Fairfield schools projects spending $407,918 on technology this year, according to district treasurer Nancy Lane. That’s more than double the amount spend last year, which was $202,439.

Fairfield is readying a comprehensive replacement plan that would also include new hardware purchases.

To address the testing issues, “We are currently referring to the hardware requirements shared by the test developer,” Jeffers said.

“This will ensure that our current hardware is up to standard and that any new purchases will be capable of the testing as well. We have a large population of students who will be taking these tests online,” he said. “We are in the process, as part of the comprehensive plan, of putting together the numbers to determine our hardware needs for the testing. There are several factors yet to be determined, such as the length of the testing window and the length of time allotted to take the test.”

Hamilton City Schools has been working with the Technology Readiness Tool, which measures a district’s current technology and how it compares with the minimum specifications needed to run the new standardized tests. According to the latest tests by that tool, 100 percent of Hamilton’s computers are ready now to handle the new tests, said Keith Millard, Hamilton’s director of secondary programs.

“The wild card is, do we have enough devices currently deployed to test the students in the windows legislated by the state?” Millard said.

The tests themselves are still in flux, so it is unknown as yet if Hamilton will have enough computers to administer the tests, he added.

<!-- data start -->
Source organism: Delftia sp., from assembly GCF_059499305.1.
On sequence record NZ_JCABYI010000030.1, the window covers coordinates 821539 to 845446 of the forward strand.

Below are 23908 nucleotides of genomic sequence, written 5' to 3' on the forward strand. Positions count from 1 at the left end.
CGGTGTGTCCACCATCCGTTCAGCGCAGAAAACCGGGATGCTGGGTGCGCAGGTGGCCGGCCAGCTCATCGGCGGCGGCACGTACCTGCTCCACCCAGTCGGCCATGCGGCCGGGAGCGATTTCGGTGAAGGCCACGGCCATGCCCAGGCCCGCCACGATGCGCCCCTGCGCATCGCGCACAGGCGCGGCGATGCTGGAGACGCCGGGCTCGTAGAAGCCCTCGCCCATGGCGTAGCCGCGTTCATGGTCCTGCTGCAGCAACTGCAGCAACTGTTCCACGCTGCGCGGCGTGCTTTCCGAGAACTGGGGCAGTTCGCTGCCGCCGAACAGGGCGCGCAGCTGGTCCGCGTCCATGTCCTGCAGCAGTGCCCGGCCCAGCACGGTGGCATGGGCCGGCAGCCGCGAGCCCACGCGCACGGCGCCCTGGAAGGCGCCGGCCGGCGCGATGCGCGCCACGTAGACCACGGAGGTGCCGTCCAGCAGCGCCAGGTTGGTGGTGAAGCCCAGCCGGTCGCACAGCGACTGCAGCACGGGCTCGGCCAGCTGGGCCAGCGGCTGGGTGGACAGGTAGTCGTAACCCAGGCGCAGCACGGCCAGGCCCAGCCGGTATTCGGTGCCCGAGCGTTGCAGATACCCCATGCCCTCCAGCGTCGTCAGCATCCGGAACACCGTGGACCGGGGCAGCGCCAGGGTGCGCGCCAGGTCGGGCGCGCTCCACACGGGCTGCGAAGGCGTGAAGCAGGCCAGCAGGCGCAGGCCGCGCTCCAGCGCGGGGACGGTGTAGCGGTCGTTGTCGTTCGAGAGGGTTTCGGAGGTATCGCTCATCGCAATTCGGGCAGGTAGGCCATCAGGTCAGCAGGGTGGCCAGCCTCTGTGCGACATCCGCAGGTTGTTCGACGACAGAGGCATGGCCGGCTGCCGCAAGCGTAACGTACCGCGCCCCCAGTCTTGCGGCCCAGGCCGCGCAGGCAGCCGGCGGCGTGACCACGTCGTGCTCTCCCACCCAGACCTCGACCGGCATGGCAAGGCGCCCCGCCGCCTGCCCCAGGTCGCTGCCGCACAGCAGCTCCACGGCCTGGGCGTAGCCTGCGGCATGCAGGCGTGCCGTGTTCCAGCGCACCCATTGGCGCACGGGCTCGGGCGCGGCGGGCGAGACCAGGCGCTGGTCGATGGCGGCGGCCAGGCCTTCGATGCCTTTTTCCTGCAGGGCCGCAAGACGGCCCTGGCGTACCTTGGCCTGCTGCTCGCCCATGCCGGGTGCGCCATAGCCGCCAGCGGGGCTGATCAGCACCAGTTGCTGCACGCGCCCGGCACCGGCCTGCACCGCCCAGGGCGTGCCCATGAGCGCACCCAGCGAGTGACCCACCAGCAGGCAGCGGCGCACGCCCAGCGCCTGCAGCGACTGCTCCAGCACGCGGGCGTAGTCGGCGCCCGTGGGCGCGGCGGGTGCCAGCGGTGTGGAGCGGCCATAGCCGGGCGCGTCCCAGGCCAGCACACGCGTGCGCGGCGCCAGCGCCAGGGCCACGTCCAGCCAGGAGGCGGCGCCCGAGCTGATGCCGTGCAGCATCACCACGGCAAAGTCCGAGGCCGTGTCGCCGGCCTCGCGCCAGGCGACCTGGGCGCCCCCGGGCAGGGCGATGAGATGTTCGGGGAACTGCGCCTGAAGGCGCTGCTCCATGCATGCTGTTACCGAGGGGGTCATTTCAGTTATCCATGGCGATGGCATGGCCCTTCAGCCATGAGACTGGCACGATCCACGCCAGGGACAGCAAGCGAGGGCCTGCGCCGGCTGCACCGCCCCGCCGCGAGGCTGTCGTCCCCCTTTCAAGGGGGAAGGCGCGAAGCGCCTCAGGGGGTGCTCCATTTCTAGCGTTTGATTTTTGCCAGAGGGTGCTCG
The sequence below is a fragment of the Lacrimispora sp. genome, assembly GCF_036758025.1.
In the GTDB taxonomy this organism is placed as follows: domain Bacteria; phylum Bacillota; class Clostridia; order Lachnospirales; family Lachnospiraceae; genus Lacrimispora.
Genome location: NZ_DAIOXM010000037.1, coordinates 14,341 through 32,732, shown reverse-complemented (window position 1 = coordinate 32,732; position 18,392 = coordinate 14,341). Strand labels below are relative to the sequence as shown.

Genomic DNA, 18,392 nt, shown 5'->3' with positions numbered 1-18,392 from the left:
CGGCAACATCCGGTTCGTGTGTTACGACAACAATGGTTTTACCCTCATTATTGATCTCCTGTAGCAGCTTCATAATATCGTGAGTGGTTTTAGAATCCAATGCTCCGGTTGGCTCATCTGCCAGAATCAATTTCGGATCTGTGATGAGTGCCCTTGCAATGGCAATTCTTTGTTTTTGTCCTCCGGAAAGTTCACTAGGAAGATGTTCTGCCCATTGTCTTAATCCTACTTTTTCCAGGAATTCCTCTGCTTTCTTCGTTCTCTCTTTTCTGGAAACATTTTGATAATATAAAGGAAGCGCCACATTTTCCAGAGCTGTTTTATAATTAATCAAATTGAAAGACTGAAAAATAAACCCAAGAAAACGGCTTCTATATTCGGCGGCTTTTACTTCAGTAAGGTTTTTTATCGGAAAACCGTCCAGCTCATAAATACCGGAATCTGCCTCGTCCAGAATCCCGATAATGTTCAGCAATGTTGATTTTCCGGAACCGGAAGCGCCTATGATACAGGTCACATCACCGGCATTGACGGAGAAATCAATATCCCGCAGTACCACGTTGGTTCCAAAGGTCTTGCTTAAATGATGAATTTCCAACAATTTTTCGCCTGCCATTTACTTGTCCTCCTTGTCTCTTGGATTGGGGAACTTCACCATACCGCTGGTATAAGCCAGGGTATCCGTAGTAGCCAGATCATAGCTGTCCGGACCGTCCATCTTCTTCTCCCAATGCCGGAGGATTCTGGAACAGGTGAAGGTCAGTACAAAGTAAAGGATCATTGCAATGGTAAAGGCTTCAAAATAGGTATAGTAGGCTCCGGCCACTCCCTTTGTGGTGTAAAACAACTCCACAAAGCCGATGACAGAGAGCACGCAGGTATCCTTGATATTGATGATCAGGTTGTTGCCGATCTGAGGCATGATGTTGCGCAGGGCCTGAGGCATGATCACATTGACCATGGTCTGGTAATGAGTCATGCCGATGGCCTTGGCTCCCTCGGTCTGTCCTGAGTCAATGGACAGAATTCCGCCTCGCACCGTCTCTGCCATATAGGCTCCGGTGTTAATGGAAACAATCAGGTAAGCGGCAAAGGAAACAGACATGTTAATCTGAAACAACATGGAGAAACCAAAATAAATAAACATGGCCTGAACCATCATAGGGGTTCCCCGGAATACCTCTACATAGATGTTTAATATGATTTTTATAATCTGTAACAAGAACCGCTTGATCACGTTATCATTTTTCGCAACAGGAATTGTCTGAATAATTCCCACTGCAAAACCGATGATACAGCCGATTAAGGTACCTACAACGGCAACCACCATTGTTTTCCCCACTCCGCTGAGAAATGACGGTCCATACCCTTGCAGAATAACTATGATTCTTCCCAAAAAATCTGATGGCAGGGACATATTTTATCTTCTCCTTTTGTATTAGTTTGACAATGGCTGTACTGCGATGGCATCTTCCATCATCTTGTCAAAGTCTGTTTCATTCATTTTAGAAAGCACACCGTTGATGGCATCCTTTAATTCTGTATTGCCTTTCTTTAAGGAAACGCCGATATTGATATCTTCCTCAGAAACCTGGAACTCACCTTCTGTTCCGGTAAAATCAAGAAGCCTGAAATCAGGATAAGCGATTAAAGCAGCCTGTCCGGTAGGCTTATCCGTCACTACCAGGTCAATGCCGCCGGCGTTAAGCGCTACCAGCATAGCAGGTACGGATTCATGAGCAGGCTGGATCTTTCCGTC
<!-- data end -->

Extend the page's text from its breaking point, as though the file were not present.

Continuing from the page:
Although Hamilton’s devices are 1oo percent compliant, the district still has to be mindful that technology constantly evolves.

“We continue to make prudent decisions about future purchasing, based on the increasing tech requirements that escalate as the years go on,” Millard said. “What may be good in 2014-2015, may not be good in 2015-2016 …We’re trying to be forward-thinking and prudent in our use of district dollars to make the best purchasing decisions, given the available information.”

Middletown City Schools has not used the Technology Readiness Tool yet because “it seems premature considering the technology recommendations keep changing,” said Robin Surland, the district’s senior director of technology.

Middletown believes it is up to standard, although a number of its machines are aging as well, particularly in elementary schools. Regardless, Middletown’s technology budget has held relatively steady over the past three years, at slightly below $2 million for each of the last three years.

“As far as student-to-Internet-device ratio, I believe Middletown City Schools will be prepared,” Surland said. “We will also be able to provide Internet access to the devices through our wireless network, though we will have to add additional access points at some schools as use increases.”

Middletown breaks down its computer ages in terms of quality. High-quality computers are those from 2010-12. Average quality are from 2008-2009, and low-quality computers are from 2006 to 2008. Middletown High School has the most high-quality computers, with 124, while Middletown Middle School has 68 low-quality computers.

The elementary schools have a preponderance of low-quality computers. Highview has 38, Miller Ridge 29, Rosa Parks 25 and Wildwood 37.

Surland said Middletown will likely purchase Chrome Books, which would cost $249 per student and $7,740 per classroom.

Staff Writer Eric Robinette contributed to this report.